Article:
This strategy is one that the other carriers should encourage AT&T to follow through on because it well put AT&T out of business.

Third, the Internet routes around damage. If AT&T pipes become expensive, then other carriers will see business increase. AT&T will not see the money that Witacre seems to think it will. The loss of network neutrality will slow adoption of services and lose AT&T customers in the long run.

On the other hand, if all the carriers adopt the same strategy, then broadband is dead. The two-way, interactive Internet is dead and becomes just another implementation of on-demand cable services. I wonder what would grow up to replace it?

Wouldn’t this be the same kind of refusal to service customers that motivated Tacoma to bypass TCI for cable service and implement a municiple network instead?

At the vary least, a loss of network neutrality would make it increasingly profitable by comparison for a service company like Google to light up that dark fibre and start selling DSL services. That was pretty much the direction that Earthlink seemed to be innovating.

AT&T could drop off the Internet as consumers and providers all route around those pipes.

Fourth, doesn’t AT&T have service agreements that this would contradict, over which they could be sued? If a customer buys a DSL connection with some broadband speed, and AT&T itself throttles the sites the customer desires to reach … isn’t that misleading, a hidden cost, or worse?

Fifth, I forget what my fifth point was, but … Oh, yeah, so this whole “so-called Internet Cloud” thing … by analogy that would be a toll to drive your car onto the freeway paid directly out of your pocket and a charge each time you drove off the freeway, passed on to you in the cost of the goods you purchased and services you consumed at your destination. There is no such thing, really, as an “Internet Cloud” … which is really a web of interconnected private TCP/IP networks, which is the definition if the capital “I” Internet. (And, yes, there can be more than one. This isn’t Highlander, folks.)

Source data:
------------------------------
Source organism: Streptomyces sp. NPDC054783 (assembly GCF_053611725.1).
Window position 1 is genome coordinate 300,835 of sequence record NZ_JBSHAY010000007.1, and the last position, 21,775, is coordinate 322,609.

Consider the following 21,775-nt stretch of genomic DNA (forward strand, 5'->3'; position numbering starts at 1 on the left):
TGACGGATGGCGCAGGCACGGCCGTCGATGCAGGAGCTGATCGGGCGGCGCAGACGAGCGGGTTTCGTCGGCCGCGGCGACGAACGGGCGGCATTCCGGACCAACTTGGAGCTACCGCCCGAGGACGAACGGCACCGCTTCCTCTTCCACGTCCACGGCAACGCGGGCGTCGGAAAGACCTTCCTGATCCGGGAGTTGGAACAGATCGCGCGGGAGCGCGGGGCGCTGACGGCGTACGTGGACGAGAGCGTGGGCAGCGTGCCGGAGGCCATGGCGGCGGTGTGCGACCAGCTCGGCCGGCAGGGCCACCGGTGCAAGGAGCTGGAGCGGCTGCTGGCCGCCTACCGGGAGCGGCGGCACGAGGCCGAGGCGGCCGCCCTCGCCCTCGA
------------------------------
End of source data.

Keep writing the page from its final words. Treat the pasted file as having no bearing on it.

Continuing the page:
Sixth, if I were an investor in AT&T, I would think seriously about diversifying. This is the CEO of AT&T saying that they do not have a sustainable business model. This is old school phone company monopoly behaviour in a world that has moved on to other monopolies. I doubt “retro” was the company image AT&T wanted in the marketplace.

I wrote a strategy memo a long time ago, over a decade ago now, while I was working at a regional ISP. In this document I talk about ideas of continued success, and touch on network neutrality issues. In one paragraph, I talked about the two-tier Internet that might be around the corner, both then (last edited Aug 98) and, apparently now again:

One of the theories that I’d had a couple of years ago was that the Internet as we now know it was going to split into two networks under the pressure from commercialization. My theory stated that since the needs of the commercial use of the Internet are essentially one-way and not interactive, there would be developed technologies that would provide high-bandwidth to the consumer and an asymmetrical bandwidth back up the pipe. This would satisfy the extent of the commercial use of the Internet so that people could click on the “Buy Now!” button while not burdening the commercial providers with any of the abstracted technical needs of a more fully interactive network. Further, this split would leave the ISP and other symmetrically allocated services as a second-class citizen on slower networks, thus relegating the non-commercial Internet to a backwater of pokey interconnections they’d negotiated among themselves.

Out of nostalgia, I’ve attached that document to this posting: Continued Success? (rtf 24k). It’s interesting to read these things.

Moving the service to the public peering points

Via Slashdot, “Google’s Secret Plans For All That Dark Fiber?“:

“The idea is to plant one of these puppies anywhere Google owns access to fiber, basically turning the entire Internet into a giant processing and storage grid. While Google could put these containers anywhere, it makes the most sense to place them at Internet peering points, of which there are about 300 worldwide.”